When you are a lifeguard, sun exposure comes in the territory. That said, here are some tips regarding Sun Safety for Lifeguards.
The Dangers of Over-Exposure
A day in the life of a lifeguard mostly involves standing in the heat of the sun as you enjoy the ocean breeze. It may sound appealing enough. After all, who wouldn’t want to take in the sun from time to time, right?
However, people seem to forget that too much exposure to the sun’s rays can cause serious problems down the road. Lifeguards, as one would expect, are regularly exposed to high levels of solar radiation. That is why we are not exaggerating when we say that lifeguards are more prone to develop skin cancer compared to the general population.
This correlation is backed-up by several scientific studies conducted. In fact, it has been shown that poor sunscreen habits among young adults and teens have led to an increased propensity for skin-related diseases. One can only imagine if they did a comprehensive study on the lifeguard population. That being said, when it comes to serious illnesses like cancer, prevention is surely better than any cure.
As a lifeguard, you need to understand that these are real risks that you have to deal with. The best thing you can do is to have your bases covered and ensure that your skin is well taken care of despite the constant exposure to the sun. Presented below are just some of the things you can do.
- Wear a Hat – This may seem simple enough, however, it is of vital importance that you choose a hat that gives your head optimal protection. You may be tempted to choose a typical baseball cap as an accessory but we would strongly advise you to reconsider. This is because its design is severely limited. Those kinds of hats are only designed to keep the sun out of your eyes but it leaves your neck severely exposed to the sun’s heat and rays. Instead, we recommend a wide-brimmed hat that offers a more complete shade.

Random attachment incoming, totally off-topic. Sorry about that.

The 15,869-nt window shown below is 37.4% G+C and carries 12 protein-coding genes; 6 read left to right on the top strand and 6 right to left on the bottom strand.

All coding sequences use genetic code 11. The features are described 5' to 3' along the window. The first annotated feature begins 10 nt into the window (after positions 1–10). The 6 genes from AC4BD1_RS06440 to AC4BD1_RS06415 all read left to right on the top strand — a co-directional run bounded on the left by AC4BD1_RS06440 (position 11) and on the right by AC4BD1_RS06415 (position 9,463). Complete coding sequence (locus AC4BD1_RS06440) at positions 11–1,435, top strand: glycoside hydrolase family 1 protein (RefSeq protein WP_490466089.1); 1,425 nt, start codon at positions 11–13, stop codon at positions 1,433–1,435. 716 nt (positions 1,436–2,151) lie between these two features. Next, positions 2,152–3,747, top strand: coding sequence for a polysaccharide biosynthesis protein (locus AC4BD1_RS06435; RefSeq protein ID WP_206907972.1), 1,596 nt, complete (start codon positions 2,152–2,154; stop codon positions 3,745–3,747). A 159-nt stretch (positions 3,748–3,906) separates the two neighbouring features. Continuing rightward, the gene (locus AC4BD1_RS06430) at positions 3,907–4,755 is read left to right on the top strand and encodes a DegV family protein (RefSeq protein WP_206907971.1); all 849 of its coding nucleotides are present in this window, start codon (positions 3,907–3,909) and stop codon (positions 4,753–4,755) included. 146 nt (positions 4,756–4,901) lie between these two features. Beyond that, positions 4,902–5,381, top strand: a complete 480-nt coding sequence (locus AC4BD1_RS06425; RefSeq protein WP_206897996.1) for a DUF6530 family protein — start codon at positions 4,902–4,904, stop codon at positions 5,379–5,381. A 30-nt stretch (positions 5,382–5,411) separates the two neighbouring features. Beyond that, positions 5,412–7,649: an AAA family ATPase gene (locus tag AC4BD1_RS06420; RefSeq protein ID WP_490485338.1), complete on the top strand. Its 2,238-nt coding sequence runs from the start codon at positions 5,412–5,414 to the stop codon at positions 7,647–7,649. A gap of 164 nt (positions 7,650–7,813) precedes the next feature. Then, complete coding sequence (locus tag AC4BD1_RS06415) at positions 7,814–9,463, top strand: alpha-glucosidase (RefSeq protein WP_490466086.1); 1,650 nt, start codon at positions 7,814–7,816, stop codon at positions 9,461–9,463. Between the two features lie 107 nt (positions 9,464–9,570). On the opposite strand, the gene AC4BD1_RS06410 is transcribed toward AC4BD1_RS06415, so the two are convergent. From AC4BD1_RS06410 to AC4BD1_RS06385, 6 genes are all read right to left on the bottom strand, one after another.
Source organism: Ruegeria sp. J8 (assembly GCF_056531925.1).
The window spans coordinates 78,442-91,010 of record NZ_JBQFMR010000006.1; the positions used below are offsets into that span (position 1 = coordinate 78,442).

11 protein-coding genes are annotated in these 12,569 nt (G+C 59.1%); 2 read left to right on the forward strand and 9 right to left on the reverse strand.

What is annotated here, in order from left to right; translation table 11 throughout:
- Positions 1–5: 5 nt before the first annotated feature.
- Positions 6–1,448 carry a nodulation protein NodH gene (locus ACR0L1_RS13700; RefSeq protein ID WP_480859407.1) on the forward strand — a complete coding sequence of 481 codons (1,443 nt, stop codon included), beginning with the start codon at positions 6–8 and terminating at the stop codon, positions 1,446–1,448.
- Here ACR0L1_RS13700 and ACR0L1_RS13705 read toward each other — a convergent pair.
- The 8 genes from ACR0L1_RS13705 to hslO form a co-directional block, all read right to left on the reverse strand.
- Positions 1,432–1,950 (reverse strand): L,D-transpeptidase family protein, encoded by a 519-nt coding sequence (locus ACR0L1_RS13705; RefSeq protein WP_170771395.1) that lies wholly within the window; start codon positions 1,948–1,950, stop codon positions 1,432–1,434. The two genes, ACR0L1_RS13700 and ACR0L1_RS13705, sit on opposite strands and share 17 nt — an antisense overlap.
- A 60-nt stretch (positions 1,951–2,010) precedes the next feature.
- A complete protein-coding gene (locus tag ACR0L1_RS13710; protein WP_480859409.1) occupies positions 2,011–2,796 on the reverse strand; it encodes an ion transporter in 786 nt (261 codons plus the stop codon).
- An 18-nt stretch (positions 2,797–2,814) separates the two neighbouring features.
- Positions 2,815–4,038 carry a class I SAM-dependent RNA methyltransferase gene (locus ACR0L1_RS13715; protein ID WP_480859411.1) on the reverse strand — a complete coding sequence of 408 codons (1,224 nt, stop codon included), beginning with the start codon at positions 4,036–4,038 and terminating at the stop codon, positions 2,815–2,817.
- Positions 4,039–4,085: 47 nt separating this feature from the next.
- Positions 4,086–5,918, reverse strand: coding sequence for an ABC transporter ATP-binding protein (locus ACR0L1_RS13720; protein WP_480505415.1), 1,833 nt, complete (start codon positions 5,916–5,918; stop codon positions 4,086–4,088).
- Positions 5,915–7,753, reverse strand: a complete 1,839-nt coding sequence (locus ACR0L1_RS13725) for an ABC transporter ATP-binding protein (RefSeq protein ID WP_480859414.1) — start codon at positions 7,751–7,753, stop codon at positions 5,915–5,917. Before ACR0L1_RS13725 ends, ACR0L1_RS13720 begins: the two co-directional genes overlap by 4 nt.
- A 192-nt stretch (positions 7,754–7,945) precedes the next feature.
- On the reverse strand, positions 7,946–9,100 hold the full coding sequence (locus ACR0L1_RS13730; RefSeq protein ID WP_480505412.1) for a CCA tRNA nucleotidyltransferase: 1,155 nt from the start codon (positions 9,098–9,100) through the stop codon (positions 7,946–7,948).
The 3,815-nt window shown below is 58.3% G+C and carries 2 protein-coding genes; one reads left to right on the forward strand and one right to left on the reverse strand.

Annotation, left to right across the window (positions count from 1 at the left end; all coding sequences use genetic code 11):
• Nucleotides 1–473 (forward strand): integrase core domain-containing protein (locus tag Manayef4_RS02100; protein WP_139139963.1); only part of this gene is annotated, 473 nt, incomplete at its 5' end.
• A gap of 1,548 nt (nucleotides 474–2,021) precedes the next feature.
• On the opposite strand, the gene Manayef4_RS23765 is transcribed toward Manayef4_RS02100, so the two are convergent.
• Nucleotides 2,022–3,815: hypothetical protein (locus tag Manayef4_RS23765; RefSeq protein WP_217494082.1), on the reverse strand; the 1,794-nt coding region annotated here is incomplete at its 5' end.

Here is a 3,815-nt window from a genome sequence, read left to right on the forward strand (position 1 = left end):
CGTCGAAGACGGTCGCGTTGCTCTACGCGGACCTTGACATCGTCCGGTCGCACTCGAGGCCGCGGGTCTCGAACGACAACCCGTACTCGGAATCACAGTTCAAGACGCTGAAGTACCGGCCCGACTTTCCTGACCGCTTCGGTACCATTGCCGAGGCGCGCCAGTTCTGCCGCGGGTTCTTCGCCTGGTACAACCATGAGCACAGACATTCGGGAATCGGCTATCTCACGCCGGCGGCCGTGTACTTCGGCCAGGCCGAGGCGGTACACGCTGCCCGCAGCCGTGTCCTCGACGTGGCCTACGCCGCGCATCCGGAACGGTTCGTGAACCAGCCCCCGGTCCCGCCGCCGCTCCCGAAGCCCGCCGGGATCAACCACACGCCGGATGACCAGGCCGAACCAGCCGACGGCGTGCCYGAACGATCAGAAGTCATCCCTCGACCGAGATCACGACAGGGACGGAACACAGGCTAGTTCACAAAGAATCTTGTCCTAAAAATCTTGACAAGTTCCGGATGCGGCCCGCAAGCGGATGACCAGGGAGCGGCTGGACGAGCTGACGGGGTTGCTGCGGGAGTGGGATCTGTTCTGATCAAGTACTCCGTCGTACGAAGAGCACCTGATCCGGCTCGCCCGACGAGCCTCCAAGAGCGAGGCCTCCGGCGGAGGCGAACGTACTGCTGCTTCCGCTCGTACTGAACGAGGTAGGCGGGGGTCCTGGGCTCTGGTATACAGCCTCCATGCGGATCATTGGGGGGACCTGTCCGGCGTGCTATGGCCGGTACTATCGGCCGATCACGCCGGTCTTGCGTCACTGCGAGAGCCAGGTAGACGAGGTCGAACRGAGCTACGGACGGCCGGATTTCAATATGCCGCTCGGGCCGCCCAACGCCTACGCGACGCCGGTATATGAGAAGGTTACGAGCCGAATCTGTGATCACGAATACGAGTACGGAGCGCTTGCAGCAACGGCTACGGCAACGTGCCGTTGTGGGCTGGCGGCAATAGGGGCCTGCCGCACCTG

- Make Full Use of Sunscreen – For starters, you should understand that there are actually several kinds of sunscreen. This means that you cannot expect them to be equally effective. To be more precise, sunscreens vary depending on the kind of outdoor exposure.
For instance, incidental sun exposure requires only a sunscreen with the sun protection factor (SPF) of 15. This is often used for moments when you are outside for minutes at a time. Typically, these can filter out as much as 93 percent of the sun’s ultraviolet radiation. On the other hand, lifeguards are typically exposed to intense levels of UV radiation for extended periods of time. A sunscreen with 15 SPF simply would not do the job. You should go with a sunscreen with no less than a 30 SPF rating.
In addition to this, we recommend that you make full use of what is called a broad spectrum sunscreen. This means that it can protect you from both ultraviolet A (UVA) and ultraviolet B (UVB) radiation. It would also be great if your sunscreen was water-resistant.
Make sure to keep these in mind the next time you are out on lifeguard duty!